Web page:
Volatility

October 14, 2010

Question For Readers

Filed under: Uncategorized — Russ @ 7:41 am

 

I’m going to quote somebody, and I’m interested in what people’s impression is of the quote and the person who wrote it.
 
I’ll reveal who it is and give a link afterward, but first I want to see what people think before they know who it is. (It’s from May, BTW).

Now as for TARP, I have some background in economics. I took two years of econ as an undergraduate business major, including a memorable semester of macroeconomic theory from an anti-Keynesian young turk. I also had a semester course in corporate finance. So I probably had some sort of a handle on the crisis that hit the American financial sector in the summer of 2008. I believed that the economy would plunge into a deep depression if the major banks failed and credit virtually disappeared. It was difficult to imagine where the dominoes would stop falling as one sector after another collapsed. And I haven’t heard anyone who has criticized TARP acknowledge what would have happened if the government had not stepped in.

In the case of TARP, I’ve only heard of one economist who said the government should not step in. The experts seemed virtually unanimous, and what they said made sense to me. It was also true that the Bush administration, including the secretary of the treasury, and the Democratic nominee, Barrack Obama, and his economic advisers agreed TARP had to happen. True, most of the Republicans in Congress voted against it, but their reasons seemed short-sighted to me. I didn’t like the idea of bailing out the banks any more than Sen. McConnell did. But I thought it was more important to keep the economy from collapsing.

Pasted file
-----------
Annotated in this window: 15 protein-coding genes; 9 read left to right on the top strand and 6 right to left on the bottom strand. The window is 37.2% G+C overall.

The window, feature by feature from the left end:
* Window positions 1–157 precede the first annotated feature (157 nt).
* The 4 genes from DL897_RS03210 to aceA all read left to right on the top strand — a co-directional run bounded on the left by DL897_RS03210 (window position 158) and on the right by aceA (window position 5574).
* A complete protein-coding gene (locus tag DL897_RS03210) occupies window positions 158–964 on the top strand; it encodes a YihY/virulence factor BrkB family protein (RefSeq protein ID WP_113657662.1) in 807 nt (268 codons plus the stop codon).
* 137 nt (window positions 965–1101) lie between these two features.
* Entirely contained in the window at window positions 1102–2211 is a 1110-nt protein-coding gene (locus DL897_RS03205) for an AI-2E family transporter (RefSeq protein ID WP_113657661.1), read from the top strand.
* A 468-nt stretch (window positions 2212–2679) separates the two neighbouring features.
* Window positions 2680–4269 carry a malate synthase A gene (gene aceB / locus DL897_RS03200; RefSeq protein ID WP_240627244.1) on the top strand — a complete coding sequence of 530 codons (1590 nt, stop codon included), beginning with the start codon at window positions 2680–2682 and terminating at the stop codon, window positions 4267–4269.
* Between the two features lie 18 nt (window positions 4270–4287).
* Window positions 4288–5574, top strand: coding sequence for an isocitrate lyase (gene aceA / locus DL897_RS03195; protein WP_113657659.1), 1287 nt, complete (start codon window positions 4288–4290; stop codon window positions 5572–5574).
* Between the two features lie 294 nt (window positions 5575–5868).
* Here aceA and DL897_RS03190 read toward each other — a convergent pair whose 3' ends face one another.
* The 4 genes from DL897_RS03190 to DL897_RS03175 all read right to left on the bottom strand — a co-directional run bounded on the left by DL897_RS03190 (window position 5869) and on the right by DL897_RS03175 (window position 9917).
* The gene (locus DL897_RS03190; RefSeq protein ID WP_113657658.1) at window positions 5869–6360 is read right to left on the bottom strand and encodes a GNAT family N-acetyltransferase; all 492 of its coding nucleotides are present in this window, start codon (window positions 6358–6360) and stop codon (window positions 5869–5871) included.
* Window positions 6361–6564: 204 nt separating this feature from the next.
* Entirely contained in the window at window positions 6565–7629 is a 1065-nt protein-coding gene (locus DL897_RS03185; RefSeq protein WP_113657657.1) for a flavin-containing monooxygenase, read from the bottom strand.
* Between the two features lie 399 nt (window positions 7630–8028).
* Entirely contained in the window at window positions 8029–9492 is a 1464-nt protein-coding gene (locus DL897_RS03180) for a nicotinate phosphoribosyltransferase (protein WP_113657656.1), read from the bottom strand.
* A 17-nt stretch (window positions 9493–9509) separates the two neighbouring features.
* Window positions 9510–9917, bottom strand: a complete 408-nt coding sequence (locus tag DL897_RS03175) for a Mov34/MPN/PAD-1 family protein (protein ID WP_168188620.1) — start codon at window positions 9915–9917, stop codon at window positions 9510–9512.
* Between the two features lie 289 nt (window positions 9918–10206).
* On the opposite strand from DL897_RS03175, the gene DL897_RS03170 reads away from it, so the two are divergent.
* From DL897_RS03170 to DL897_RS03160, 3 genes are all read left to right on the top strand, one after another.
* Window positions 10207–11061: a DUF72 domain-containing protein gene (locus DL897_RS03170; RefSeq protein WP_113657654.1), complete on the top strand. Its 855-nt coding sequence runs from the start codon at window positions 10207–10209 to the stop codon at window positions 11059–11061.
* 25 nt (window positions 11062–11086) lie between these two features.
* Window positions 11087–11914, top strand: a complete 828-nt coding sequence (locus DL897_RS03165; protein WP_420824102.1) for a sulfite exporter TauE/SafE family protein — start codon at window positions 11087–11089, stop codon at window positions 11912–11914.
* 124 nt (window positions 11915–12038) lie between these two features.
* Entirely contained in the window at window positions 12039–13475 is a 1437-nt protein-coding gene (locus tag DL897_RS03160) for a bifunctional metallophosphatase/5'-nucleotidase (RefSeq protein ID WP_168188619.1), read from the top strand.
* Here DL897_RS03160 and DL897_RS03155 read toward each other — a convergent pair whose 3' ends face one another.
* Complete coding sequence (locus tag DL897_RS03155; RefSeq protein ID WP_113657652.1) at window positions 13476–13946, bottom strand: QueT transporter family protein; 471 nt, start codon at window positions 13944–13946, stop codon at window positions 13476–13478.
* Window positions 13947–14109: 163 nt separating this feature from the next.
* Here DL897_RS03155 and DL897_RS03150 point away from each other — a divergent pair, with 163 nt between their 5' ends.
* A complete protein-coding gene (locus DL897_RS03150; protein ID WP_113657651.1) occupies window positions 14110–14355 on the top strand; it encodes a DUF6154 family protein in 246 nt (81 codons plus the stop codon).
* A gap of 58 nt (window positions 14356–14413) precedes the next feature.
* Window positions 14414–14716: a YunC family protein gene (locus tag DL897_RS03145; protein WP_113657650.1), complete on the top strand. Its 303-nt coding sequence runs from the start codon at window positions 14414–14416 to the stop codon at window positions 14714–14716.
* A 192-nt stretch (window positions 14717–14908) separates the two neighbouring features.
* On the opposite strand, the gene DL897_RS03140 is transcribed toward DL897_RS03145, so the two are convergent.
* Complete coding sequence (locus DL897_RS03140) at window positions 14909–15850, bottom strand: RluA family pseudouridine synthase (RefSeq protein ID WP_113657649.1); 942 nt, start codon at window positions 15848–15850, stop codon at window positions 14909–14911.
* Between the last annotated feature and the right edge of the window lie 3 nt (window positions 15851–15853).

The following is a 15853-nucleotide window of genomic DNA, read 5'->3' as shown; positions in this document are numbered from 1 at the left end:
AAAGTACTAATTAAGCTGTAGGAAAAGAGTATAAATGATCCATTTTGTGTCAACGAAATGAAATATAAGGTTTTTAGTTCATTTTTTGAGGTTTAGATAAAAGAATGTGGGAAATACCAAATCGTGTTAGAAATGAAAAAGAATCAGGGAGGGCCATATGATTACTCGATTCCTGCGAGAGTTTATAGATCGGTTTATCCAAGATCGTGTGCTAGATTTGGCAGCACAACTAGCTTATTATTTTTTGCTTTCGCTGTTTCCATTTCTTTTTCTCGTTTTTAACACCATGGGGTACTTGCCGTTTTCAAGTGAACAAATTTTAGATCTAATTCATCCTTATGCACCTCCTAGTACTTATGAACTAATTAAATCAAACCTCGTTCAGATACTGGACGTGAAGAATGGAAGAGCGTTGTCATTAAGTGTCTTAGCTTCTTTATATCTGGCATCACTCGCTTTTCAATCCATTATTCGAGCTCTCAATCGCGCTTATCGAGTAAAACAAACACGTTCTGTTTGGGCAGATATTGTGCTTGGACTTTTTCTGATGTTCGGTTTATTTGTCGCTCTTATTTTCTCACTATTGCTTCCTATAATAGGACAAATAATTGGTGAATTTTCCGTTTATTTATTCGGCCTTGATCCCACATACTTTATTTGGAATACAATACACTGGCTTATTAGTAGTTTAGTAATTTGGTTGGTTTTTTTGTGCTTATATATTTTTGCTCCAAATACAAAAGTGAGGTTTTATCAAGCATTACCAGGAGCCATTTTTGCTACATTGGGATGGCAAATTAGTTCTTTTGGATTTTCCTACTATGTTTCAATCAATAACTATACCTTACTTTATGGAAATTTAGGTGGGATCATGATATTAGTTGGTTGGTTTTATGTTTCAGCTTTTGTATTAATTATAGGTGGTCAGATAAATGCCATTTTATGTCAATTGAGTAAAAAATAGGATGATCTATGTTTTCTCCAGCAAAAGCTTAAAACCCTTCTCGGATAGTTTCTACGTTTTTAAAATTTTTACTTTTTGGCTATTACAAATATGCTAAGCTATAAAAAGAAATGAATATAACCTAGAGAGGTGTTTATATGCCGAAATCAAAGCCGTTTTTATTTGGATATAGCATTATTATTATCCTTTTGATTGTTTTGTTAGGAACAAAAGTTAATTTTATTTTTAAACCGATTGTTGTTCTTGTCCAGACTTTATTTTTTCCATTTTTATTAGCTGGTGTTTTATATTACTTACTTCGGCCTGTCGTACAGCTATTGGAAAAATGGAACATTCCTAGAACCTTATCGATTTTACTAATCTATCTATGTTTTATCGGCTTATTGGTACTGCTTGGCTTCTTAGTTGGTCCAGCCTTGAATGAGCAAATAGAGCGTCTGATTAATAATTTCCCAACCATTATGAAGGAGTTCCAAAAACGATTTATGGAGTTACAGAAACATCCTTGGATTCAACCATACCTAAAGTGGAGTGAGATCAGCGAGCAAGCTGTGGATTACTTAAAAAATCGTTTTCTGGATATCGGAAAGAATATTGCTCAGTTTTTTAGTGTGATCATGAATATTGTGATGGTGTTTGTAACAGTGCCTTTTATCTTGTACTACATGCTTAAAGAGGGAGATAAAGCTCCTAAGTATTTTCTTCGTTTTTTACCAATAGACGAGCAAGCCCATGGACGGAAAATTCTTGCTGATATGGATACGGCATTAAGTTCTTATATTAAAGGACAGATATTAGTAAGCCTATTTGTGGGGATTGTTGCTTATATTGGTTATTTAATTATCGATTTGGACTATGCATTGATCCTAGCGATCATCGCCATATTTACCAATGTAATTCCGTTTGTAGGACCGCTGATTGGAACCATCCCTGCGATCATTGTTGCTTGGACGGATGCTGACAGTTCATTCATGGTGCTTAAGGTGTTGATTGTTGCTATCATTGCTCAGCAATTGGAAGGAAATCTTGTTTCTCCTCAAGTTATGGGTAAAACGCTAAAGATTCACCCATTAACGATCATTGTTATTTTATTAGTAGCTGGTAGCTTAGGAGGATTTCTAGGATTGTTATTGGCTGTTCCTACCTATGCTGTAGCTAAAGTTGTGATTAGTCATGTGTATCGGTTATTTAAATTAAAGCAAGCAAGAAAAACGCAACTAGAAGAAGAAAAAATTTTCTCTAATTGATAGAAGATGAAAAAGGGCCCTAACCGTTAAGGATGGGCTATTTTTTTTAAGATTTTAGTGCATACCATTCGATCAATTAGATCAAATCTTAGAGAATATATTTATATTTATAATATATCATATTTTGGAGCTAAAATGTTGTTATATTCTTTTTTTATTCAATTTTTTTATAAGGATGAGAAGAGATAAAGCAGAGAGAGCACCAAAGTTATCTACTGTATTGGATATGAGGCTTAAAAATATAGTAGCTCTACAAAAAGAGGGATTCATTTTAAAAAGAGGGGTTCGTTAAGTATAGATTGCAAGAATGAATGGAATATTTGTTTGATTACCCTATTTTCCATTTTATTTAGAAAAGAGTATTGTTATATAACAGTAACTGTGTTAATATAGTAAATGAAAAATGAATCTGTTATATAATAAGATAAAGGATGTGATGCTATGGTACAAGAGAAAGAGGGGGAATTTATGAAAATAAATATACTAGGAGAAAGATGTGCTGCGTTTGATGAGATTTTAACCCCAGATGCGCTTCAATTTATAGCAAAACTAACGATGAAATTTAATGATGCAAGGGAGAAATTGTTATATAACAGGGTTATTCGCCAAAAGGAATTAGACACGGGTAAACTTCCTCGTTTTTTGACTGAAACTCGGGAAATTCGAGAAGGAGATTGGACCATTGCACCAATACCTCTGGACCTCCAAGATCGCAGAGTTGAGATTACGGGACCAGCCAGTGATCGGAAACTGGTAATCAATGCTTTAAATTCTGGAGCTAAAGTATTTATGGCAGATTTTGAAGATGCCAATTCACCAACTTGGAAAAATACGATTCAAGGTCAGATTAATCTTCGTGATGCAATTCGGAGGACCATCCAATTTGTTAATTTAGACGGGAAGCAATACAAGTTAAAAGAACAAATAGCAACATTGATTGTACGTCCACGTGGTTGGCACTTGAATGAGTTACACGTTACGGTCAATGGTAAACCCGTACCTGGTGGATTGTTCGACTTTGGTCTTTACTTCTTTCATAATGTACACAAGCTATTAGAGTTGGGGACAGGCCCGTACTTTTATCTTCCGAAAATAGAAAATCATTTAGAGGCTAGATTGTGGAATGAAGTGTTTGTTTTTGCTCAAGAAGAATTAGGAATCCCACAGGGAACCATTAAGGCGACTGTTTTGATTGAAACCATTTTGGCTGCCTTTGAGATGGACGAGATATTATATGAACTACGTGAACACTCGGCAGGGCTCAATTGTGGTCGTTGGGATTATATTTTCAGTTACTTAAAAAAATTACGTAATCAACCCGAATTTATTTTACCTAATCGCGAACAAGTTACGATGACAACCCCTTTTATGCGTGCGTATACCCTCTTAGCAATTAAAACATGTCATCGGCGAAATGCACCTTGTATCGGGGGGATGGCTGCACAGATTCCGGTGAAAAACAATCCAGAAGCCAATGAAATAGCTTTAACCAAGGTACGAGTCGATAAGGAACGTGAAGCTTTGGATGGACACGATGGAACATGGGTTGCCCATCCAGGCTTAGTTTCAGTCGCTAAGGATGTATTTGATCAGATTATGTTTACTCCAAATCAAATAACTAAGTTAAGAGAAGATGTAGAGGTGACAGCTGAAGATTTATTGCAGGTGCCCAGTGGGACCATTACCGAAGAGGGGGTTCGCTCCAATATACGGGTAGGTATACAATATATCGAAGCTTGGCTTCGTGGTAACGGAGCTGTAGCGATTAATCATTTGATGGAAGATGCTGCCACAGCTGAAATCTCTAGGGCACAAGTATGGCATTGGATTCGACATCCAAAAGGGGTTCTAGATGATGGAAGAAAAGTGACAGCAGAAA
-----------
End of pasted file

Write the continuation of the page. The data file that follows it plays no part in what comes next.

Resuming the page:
I think you’ll find, by the way, that a lot of the TARP loans have already been paid back, and in one way or another, most of the government investment will return to the treasury.

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26 Comments

  1. just a hunch, but ill guess obama…

    Comment by rjs — October 14, 2010 @ 8:34 am

  2. Tax cheat Geithner’s mother-in-law? Appears not overly bright.

    Comment by chas — October 14, 2010 @ 8:39 am

  3. Neat, a mystery..
    Humm… could I say something intelligent about this quote EVEN IF.. I don’t know what “tarp” is ??
    Challenges, challenges.
    Going for the bait…
    Diagnosis : Dull and earnest crew cut harboring, early 40’s upper middle class alumnus of an Ivy League school (male of course) who would also laugh at English majors (looking into my crystal ball here…) should have been reading Shakespeare, or other pertinent sources rather than surfing through on macroeconomics 101 “to get a handle” on the situation.
    Even a good history course would be better than THAT.